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美国学生历史(上下册)(英汉双语)pdf/doc/txt格式电子书下载

书名:美国学生历史(上下册)(英汉双语)pdf/doc/txt格式电子书下载

推荐语:

作者:(美)爱德华·钱宁,张存健译

出版社:天津社会科学院出版社

出版时间:2011-06-01

书籍编号:30137607

ISBN:9787806886854

正文语种:中英对照

字数:600000

版次:1

所属分类:外语学习-英语读物

全书内容:

美国学生历史(上下册)(英汉双语)pdf/doc/txt格式电子书下载








译者序


美国哈佛大学历史学教授爱德华·钱宁以其六卷本《美国历史》而著名,并获普利策历史奖。更令人尊敬的是,他专门为美国学生写作了一本美国历史教材,成为后来历史课本的写作标准。这便是呈现于读者面前的这套英汉双语版的《美国学生历史》。对中国学生来讲,这是一本值得推荐的读本,近年来参与中美文化交流的学者及一些历史学家均向我们推荐这本书。这部美国史,向我们讲述了美国的过去,更让我们深刻思考为何有美国的现在!


本书的翻译,时值赴美留学日益得到众多家长和学生关注且中美学生交流活动成绩不菲的形势,译者深感责任重大。从历史事件的选择和写作风格来看,本书原作者希望对美国时代文化心理结构的形成与合理性做出诠释,这既是译者的体会,也是读者要注意的一个倾向。为了系统把握全书内容,建议读者透过美洲的发现及早期殖民者与英国、荷兰、法国、西班牙等国家的纠葛认识美国殖民精神和民族意识的内涵,从而对美国当代的文化根基、国家制度、经济秩序及生产智慧等有相对客观的认识。笔者相信,从这个角度认识美国的历史积淀有助于对中美文化交流作出深入反思,有助于学生把握英语语系人民的思维方式,译者因此希望本书可以对学生赴美学习、生活有所帮助,对备考SAT的同学们来讲,这也是一套很价值的参考书。


在翻译本书过程中,本书出版策划人刘桦先生与天津人民出版社伍邵东先生给予了大力支持,译者在此谨向他们表示诚挚感谢。本书的翻译还得到毕节学院逻辑与文化研究中心的支持,再次谨向中心及中文系领导表示感谢。重庆大学李华参与本书第十一至十五章初稿翻译,全书由张存建统稿。


本书记述公元1000-1900年间发现美洲及建立美国的历史,由于存在地名演变,而国内关于这一时期美国历史的系统研究相对较少,因而译者在地名及历史人物名称翻译方面做了不少切磋,但译者是首次接触相关资料,译文仍会存在一些错误与欠妥之处,恳请读者提出批评教正。


张存建


于西南大学



译者简介:张存建,男,山东单县人,哲学博士,毕节学院中文系教师,主要研究教育逻辑学和语言逻辑,著有《逻辑的艺术》等。

PREFACE
前 言
The aim of this little book is to tell in a simple and concise form the story of the founding and development of the United States. The study of the history of one’s own country is a serious matter, and should be entered upon by the text-book writer, by the teacher, and by the pupil in a serious spirit, even to a greater extent than the study of language or of arithmetic. No effort has been made, therefore, to make out of this text-book a story book. It is a text-book pure and simple, and should be used as a text-book, to be studied diligently by the pupil and expounded carefully by the teacher.
Most of the pupils who use this book will never have another opportunity to study the history and institutions of their own country. It is highly desirable that they should use their time in studying the real history of the United States and not in learning by heart a mass of anecdotes,—often of very slight importance, and more often based on very insecure foundations. The author of this text-book, therefore, has boldly ventured to omit most of the traditional matter which is usually supposed to give life to a text-book and to inspire a “love of history”,—which too often means only a love of being amused. For instance, descriptions of the formation of the Constitution and of the struggle over the extension of slavery here occupy the space usually given to the adventures of Captain John Smith and to accounts of the institutions of the Red Men. The small number of pages available for the period before 1760 has necessitated the omission of “pictures of colonial life,” which cannot be briefly and at the same time accurately described. These and similar matters can easily be studied by the pupils in their topical work in such books as Higginson’s Young Folks’ History, Eggleston’s United States and its People, and McMaster’s School History. References to these books and to a limited number of other works have been given in the margins of this text-book. These citations also mention a few of the more accessible sources, which should be used solely for purposes of illustration.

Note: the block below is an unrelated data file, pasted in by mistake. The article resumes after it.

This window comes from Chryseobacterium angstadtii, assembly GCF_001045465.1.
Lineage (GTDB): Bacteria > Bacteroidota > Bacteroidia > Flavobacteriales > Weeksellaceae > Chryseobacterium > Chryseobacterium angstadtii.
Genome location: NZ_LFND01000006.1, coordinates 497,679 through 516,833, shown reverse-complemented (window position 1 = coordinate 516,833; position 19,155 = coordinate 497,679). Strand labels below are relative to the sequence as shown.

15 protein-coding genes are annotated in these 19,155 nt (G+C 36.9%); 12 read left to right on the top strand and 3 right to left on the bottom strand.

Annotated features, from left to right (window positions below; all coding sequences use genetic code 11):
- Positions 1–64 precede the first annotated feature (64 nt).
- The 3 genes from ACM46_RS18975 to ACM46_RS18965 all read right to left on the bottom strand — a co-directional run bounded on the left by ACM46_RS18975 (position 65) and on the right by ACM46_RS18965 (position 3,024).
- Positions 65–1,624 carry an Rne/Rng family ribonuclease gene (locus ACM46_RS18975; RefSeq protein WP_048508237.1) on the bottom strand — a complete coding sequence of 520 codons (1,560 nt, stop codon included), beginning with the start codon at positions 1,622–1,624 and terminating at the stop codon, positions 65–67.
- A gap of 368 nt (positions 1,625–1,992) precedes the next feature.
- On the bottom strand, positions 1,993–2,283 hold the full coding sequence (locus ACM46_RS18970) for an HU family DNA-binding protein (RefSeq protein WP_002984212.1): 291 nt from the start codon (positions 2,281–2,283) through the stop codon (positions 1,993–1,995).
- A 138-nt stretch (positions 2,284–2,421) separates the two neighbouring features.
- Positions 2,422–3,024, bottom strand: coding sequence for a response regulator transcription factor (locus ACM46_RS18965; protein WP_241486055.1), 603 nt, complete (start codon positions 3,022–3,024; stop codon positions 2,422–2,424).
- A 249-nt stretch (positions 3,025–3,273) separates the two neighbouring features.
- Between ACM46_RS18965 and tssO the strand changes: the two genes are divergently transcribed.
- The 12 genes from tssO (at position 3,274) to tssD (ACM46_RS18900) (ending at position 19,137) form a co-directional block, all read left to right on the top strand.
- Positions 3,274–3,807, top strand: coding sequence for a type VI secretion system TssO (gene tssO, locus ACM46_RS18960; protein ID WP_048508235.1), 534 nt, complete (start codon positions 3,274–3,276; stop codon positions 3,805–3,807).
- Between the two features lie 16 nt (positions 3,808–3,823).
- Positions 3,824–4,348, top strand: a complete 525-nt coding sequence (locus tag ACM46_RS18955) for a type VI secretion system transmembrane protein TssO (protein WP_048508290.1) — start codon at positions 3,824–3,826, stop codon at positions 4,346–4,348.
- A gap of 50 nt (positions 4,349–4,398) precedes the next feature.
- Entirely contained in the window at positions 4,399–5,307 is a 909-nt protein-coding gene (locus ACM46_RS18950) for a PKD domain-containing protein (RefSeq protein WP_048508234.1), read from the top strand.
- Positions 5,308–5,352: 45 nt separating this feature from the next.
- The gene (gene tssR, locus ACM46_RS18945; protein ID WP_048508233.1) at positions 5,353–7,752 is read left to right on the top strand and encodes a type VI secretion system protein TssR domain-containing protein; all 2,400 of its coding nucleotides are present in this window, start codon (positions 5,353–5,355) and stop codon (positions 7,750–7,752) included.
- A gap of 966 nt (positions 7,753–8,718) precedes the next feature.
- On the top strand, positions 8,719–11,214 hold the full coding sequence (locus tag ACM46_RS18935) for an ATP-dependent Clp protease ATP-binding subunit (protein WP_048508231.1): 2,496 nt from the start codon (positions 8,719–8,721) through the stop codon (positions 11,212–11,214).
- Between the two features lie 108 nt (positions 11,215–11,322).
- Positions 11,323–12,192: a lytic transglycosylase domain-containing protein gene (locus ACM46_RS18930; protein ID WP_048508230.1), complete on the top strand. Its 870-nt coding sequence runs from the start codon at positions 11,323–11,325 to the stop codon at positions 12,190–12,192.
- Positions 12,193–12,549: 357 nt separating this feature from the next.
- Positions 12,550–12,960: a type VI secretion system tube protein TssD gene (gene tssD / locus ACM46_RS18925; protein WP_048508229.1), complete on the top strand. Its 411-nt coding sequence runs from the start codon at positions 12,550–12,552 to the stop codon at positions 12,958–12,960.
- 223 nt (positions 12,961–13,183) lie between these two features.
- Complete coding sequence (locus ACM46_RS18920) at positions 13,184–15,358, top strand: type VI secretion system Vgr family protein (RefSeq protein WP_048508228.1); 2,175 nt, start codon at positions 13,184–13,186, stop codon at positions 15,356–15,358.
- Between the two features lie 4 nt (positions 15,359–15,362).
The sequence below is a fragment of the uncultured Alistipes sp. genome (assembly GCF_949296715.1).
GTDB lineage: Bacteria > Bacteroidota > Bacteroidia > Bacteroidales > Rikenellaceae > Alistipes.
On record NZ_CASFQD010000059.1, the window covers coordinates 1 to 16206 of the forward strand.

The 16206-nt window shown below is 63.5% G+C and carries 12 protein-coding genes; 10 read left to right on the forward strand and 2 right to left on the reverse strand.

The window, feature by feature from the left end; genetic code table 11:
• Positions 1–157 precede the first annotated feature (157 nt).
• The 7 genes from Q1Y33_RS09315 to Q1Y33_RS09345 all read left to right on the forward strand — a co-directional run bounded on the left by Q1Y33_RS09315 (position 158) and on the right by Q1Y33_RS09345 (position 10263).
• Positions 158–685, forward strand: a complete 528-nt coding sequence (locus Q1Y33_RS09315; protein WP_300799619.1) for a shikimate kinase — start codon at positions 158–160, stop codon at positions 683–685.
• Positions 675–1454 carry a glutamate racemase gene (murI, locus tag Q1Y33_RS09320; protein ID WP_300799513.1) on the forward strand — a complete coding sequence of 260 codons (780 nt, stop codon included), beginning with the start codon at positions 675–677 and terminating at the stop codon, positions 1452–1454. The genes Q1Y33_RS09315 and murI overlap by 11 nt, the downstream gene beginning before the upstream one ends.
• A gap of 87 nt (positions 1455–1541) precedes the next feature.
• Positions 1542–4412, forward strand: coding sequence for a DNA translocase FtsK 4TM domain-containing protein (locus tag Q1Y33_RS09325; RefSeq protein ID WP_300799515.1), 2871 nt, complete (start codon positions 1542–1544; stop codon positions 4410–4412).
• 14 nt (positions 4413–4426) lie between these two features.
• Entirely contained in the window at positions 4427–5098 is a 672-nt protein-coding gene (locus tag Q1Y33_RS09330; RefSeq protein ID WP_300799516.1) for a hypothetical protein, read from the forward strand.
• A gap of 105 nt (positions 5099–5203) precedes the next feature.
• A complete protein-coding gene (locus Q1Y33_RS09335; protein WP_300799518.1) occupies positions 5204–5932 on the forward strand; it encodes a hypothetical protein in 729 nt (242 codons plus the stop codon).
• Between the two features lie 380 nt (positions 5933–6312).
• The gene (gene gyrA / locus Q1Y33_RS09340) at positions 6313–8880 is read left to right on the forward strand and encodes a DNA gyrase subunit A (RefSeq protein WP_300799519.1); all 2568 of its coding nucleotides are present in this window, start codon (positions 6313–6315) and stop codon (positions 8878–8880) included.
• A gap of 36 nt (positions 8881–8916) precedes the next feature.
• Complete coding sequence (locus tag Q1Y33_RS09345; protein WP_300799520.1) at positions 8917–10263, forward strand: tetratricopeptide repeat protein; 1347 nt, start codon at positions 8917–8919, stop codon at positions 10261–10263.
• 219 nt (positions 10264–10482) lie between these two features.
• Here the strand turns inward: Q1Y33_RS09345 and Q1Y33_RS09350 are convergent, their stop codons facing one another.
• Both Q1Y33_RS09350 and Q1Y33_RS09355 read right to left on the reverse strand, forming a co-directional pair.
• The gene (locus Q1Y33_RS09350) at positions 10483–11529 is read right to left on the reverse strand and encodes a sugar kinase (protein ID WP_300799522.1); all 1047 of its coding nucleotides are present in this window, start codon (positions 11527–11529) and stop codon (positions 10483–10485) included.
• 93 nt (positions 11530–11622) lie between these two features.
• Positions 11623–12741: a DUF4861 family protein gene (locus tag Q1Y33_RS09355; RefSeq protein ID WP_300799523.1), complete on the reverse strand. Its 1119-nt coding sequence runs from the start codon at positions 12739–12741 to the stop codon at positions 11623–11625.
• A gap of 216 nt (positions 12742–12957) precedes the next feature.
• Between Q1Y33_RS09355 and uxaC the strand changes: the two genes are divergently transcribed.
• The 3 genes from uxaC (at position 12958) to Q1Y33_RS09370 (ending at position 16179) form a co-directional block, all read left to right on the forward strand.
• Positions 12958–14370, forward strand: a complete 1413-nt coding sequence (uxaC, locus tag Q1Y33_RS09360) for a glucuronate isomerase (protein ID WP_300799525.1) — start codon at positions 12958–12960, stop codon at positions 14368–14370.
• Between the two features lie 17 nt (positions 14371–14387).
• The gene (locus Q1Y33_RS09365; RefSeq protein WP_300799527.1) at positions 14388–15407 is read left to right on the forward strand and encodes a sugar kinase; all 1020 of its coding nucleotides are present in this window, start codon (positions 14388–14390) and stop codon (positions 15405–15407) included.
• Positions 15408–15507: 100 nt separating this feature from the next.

It is the custom in many schools to spread the study of American history over two years, and to devote the first year to a detailed study of the period before 1760. This is a very bad arrangement. In the first place, it gives an undue emphasis to the colonial period; in the second place, as many pupils never return to school, they never have an opportunity to study the later period at all; in the third place, it prevents those pupils who complete this study from gaining an intelligent view of the development of the American people. And, finally, most of the time the second year is spent in the study of the Revolutionary War and of the War for the Union. A better way would be to go over the whole book the first year with some parallel reading, and the second year to review the book and study with greater care important episodes, as the making of the Constitution, the struggle for freedom in the territories, and the War for the Union. Attention may also be given the second year to a study of industrial history since 1790 and to the elements of civil government. It is the author’s earnest hope that teachers will regard the early chapters as introductory.
Miss Annie Bliss Chapman, for many years a successful teacher of history in grammar schools, has kindly provided a limited number of suggestive questions, and has also made many excellent suggestions to teachers. These are all appended to the several divisions of the work. The author has added a few questions and a few suggestions of his own. He has also altered some of Miss Chapman’s questions. Whatever there is commendable in this apparatus should be credited to Miss Chapman. Acknowledgments are also due to Miss Beulah Marie Dix for very many admirable suggestions as to language and form. The author will cordially welcome criticisms and suggestions from any one, especially from teachers, and will be very glad to recei

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